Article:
Planet Electric, an Indian start-up focusing on commercial electric vehicle (EV) mobility, expects to launch India’s first electric cargo vehicle using material engineering innovations in June 2024, and the Middle East is the first market it hopes to export its products to.
Globally, 20 per cent of the ICE cargo fleet (last mile and short haul majority, all LCVs) is expected to be completely electrified by 2030, Gagan Agrawal, co-founder of Planet Electric, told Khaleej Times in an interview. “For India, APAC and MEA, it’s a game changer on economics if the tech is built right,” he added.
The company is currently building the prototype of its first vehicle at its factory in Manesar, Gurgaon. “So we’ll gain a lot more momentum in February once we start Customer testing. Currently, lots of 3PL fleets and large Cargo companies back us and have either given LoI or are ready to give. We don’t face inertia on this front. Solving for fundraising is next for us, Agrawal said.
Gagan and his co-founder Prakhar Agarwal are both engineers who have previously worked with the Indian Space Research Organisation. “So, we are essentially a Materials Engineering company. We plan to build the ‘vehicle’ in the ‘electric vehicle’, and do so for efficient electrification. lightweighting, while being extremely durable and crash resistant. To that effect, we will be the first globally to come out with a composite load bearing chassis for logistics applications,” Agrawal said.
Once the vehicle begins production, Planet Electric plans to build a sales funnel in the Middle East and ensure the form factor matches the local customer demand. “This is not just in prominent countries like Saudi and UAE, but also North and East African blocs who have been heavily investing in road infrastructure and inter-country logistics,” Agrawal said.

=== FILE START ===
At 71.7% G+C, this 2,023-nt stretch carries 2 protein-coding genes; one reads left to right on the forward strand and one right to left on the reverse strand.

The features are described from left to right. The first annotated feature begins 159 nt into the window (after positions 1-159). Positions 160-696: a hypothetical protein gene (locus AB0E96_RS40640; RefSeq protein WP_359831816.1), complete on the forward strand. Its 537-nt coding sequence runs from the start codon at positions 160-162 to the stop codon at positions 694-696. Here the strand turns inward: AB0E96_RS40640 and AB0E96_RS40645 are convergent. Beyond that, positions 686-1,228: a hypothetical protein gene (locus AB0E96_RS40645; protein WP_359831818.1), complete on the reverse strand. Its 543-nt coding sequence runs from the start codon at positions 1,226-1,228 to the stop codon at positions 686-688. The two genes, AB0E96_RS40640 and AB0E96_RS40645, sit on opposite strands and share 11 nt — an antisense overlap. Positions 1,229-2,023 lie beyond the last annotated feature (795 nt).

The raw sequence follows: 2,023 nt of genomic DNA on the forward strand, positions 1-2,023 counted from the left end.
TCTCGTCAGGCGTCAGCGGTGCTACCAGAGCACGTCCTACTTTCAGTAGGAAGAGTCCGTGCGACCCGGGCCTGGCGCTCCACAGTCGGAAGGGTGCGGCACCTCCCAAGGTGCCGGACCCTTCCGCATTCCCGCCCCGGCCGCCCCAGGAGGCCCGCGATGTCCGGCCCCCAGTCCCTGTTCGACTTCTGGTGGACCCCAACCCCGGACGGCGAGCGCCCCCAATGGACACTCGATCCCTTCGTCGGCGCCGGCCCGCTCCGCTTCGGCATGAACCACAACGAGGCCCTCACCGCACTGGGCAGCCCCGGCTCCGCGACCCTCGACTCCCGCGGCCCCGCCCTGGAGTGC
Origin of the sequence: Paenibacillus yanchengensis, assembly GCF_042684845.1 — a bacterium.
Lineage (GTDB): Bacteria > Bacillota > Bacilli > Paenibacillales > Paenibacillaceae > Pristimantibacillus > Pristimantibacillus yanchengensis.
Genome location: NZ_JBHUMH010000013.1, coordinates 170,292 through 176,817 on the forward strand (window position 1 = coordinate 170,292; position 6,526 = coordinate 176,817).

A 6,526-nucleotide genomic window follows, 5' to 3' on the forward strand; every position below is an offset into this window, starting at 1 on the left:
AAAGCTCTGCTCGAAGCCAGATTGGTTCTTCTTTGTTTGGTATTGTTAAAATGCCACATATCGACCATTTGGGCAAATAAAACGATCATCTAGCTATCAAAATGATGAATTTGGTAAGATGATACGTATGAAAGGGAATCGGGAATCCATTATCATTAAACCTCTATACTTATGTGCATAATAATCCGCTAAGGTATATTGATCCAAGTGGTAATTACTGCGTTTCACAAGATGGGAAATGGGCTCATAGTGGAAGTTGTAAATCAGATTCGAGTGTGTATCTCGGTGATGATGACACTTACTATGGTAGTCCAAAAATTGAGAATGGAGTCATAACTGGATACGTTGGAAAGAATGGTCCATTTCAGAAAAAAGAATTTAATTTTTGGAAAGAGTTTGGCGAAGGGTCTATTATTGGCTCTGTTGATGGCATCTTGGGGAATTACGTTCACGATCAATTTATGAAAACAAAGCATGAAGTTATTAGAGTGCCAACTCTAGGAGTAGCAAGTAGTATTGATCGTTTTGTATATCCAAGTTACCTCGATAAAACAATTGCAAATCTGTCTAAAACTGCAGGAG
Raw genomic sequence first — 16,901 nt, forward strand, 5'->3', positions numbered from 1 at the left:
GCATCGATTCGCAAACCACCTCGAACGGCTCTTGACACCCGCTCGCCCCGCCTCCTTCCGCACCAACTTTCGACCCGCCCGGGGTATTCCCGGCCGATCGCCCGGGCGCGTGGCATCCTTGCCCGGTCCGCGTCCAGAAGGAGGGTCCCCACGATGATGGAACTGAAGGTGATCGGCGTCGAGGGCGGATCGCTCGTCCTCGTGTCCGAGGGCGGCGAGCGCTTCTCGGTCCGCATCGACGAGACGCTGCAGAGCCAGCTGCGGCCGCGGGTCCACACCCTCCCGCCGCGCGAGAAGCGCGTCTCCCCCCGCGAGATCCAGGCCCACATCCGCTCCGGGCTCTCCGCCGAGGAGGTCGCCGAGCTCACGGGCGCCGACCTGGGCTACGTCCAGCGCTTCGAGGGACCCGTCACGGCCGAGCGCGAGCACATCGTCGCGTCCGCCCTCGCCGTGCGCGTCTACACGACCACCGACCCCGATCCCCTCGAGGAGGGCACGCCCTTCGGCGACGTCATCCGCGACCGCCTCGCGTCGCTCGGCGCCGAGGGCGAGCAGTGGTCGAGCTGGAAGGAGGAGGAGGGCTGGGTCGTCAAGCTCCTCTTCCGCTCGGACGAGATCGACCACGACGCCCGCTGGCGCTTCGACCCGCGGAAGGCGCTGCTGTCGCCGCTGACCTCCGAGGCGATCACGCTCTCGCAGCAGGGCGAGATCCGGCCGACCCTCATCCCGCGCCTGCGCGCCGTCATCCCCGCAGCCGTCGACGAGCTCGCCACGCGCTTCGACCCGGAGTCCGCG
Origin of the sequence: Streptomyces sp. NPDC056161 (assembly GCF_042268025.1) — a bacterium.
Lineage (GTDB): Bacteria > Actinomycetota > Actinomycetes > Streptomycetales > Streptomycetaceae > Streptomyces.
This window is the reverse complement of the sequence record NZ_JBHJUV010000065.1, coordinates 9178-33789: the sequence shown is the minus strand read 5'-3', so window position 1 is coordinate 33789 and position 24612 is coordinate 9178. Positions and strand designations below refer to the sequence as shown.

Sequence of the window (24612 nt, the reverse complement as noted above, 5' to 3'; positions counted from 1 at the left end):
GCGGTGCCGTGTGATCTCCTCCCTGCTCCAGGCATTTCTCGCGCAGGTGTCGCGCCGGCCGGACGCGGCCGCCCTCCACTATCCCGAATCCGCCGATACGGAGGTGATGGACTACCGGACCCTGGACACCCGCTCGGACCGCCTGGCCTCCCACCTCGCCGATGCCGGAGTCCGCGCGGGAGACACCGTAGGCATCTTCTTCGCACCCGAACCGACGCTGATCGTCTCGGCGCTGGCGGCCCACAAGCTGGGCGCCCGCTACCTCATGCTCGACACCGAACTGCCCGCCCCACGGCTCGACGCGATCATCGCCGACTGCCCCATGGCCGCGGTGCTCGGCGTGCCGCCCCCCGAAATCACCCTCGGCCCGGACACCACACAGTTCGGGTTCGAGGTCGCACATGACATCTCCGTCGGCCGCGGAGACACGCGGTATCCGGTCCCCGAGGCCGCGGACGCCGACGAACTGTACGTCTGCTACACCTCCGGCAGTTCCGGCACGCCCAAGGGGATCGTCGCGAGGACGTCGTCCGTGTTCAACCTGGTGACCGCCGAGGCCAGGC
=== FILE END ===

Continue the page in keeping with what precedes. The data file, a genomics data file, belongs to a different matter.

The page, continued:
Planet Electric claims that with its lightweighting innovation, it would be able to reduce 35-50 per cent battery usage on each cargo vehicle that its deliver. “Plus, we will deliver lower carbon footprint than steel as our overall weight is much lower. Combined, we save more than 58 tonnes of CO2 conservatively, and upto 100 tonnes CO2 per truck compared to ICE equivalents. Compared to current EV equivalents, we save more than 30 tonnes CO2 extra with our innovation per km per tonne,” he added.
Cost wise, with the battery reduction and extra aerodynamic drag reduction, Agrawal says the final cost of the vehicle comes down by 35-40 per cent on an equivalent basis (Range and Payload kept same). “This is extremely critical to our customers. This enables the adoption rate to EV to be much higher than what we all anticipate. Ultimately, our focus has been to innovate to increase EV adoption, and this is a solution that is getting very good reviews from the customers,” he added.
In terms of funding, Agrawal says the next target is to raise $5.5 million to cover the factory build out (4,000 units) as well as go-to-market. “We’ll likely raise much more locally to expand to the Middle East and set up a large factory,” Agrawal said.
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